Israel, the United Arab Emirates and five other countries engaged in the first-ever simulation of a mega-cyberattack on the international airline industry, the Israel National Cyber Directorate has announced.
Though the simulation took place in Dubai at Israel’s World Expo exhibition pavilion on Tuesday, it was made public by the INCD only on Wednesday, perhaps showing the sensitivity of the event.
The event was important enough that INCD chief Yigal Unna and his UAE counterpart, Dr. Mahmoud al-Kuwaiti, both personally attended.
Officials from the US, Germany, Greece, Morocco and Bahrain were also present, rounding out three of the four players in the Abraham Accords.
The fourth country that signed agreements with Israel toward normalization is Sudan, which is presently in the midst of a crisis after its military leadership recently overthrew its civilian transitional leadership.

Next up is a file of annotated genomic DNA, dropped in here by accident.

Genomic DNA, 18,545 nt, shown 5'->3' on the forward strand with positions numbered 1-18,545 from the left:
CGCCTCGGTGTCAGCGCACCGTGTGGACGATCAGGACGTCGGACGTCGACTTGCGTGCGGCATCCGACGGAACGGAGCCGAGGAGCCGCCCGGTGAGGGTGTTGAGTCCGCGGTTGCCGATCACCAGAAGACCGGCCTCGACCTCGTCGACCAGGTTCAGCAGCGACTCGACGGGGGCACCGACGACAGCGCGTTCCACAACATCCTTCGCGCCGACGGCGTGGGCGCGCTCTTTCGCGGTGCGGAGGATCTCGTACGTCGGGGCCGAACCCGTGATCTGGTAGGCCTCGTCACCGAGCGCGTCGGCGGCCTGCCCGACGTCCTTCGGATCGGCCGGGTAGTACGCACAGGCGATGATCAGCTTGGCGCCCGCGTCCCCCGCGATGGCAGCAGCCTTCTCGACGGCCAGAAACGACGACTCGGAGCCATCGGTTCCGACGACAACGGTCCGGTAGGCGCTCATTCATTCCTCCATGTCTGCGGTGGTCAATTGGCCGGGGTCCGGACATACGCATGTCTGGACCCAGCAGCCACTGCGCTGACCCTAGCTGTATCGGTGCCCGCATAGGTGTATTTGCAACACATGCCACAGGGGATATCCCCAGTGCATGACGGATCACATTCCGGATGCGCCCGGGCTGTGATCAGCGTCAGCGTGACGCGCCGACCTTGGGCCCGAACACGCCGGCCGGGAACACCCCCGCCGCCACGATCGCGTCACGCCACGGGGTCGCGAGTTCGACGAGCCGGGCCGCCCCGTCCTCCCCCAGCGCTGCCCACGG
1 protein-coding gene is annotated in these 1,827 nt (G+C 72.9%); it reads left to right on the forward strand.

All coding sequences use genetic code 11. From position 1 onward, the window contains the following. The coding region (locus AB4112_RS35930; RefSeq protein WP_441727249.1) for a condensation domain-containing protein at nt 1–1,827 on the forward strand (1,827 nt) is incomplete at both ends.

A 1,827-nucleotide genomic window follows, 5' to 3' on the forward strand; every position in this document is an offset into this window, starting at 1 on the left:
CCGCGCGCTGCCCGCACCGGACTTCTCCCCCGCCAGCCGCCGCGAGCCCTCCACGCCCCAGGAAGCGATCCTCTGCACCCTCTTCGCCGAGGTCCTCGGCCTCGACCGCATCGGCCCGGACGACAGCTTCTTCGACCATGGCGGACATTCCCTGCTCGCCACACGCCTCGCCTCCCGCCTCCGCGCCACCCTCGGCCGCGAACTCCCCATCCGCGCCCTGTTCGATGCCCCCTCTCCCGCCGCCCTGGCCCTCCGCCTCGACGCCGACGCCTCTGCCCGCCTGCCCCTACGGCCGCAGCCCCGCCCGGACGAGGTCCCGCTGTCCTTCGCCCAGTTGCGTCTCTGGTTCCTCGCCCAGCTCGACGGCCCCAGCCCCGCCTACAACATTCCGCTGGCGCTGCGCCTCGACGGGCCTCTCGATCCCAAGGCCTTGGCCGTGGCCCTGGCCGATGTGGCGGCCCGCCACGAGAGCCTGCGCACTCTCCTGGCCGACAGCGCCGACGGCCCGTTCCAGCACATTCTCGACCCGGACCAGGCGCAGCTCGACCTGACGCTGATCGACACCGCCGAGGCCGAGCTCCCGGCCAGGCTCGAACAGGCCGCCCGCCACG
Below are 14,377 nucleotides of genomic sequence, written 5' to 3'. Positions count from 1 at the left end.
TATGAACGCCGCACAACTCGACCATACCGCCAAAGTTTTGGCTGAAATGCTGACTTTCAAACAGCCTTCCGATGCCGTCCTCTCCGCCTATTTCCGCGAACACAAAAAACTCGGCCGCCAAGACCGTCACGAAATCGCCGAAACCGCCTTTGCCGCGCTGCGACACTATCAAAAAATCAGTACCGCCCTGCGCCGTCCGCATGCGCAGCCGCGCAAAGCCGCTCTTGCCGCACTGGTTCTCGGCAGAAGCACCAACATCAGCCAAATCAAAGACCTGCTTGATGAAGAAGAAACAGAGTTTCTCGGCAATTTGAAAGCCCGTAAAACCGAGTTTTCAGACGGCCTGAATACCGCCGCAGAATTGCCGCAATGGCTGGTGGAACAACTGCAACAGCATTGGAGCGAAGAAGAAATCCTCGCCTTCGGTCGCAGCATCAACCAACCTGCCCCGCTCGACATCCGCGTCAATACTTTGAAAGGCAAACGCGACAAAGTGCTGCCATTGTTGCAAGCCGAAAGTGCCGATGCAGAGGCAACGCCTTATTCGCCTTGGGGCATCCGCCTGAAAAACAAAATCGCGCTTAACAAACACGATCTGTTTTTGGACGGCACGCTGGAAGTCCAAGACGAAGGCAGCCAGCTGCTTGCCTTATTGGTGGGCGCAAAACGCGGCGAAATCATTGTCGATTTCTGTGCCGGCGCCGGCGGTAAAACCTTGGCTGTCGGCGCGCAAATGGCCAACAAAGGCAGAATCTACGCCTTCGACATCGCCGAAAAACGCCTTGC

Attendees also included officials from airports, airlines, aircraft manufacturers, civil aviation authorities and a mix of public and private sector cyber experts.
“We need international coordination regarding the issue, after we have seen over the last decade a rise in both attempted attacks on the airline sector and in the sophistication of those attacks,” said INCD Center for Strategic Planning chief Tamir Goren, who was also previously a pilot.
“The world is evolving to being more online and digital, and the connections between the different actors substantially increases the probability of an attack,” Goren continued
Acknowledging that, “so far, there has not been an attack which could have endangered the safety of a flight,” it is necessary to invest far more in efforts to prevent such a scenario, since such an attempted attack has become increasingly likely.
In December 2020, the hacker group Pay2Key claimed it had successfully hacked a range of Israeli defense industry companies, including the largest Israeli airpower defense corporation, Israel Aerospace Industries.
There were signs on social media and elsewhere that the hack was part of an ongoing and concerted Iranian campaign to hack Israeli companies.
IAI did not publicly respond at the time.
Check Point has referred to Pay2Key as an elite hacker group that steals data which it then threatens to leak, if its target does not cooperate.
Pay2Key posted information relating to IAI, including its cyber chief.